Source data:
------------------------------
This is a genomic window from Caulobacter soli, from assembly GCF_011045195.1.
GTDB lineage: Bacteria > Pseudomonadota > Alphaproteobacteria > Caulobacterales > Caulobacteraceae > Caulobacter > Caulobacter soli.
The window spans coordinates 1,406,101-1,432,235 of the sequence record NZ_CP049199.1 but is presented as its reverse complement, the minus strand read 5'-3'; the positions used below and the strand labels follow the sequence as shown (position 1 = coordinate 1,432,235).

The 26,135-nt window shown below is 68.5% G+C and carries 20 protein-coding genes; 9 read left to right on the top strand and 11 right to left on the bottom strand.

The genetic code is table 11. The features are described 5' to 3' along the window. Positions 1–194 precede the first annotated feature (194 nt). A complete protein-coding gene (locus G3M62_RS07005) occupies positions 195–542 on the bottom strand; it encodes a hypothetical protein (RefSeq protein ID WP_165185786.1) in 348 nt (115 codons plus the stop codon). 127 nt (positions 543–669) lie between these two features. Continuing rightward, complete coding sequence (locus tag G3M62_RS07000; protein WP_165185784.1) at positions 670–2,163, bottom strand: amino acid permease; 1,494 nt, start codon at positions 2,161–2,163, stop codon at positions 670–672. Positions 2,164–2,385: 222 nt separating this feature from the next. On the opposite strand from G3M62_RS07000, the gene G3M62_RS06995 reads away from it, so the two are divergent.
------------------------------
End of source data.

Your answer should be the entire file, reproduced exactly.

This is a genomic window from Caulobacter soli, from assembly GCF_011045195.1.
GTDB lineage: Bacteria > Pseudomonadota > Alphaproteobacteria > Caulobacterales > Caulobacteraceae > Caulobacter > Caulobacter soli.
The window spans coordinates 1,406,101-1,432,235 of the sequence record NZ_CP049199.1 but is presented as its reverse complement, the minus strand read 5'-3'; the positions used below and the strand labels follow the sequence as shown (position 1 = coordinate 1,432,235).

The 26,135-nt window shown below is 68.5% G+C and carries 20 protein-coding genes; 9 read left to right on the top strand and 11 right to left on the bottom strand.

The genetic code is table 11. The features are described 5' to 3' along the window. Positions 1–194 precede the first annotated feature (194 nt). A complete protein-coding gene (locus G3M62_RS07005) occupies positions 195–542 on the bottom strand; it encodes a hypothetical protein (RefSeq protein ID WP_165185786.1) in 348 nt (115 codons plus the stop codon). 127 nt (positions 543–669) lie between these two features. Continuing rightward, complete coding sequence (locus tag G3M62_RS07000; protein WP_165185784.1) at positions 670–2,163, bottom strand: amino acid permease; 1,494 nt, start codon at positions 2,161–2,163, stop codon at positions 670–672. Positions 2,164–2,385: 222 nt separating this feature from the next. On the opposite strand from G3M62_RS07000, the gene G3M62_RS06995 reads away from it, so the two are divergent.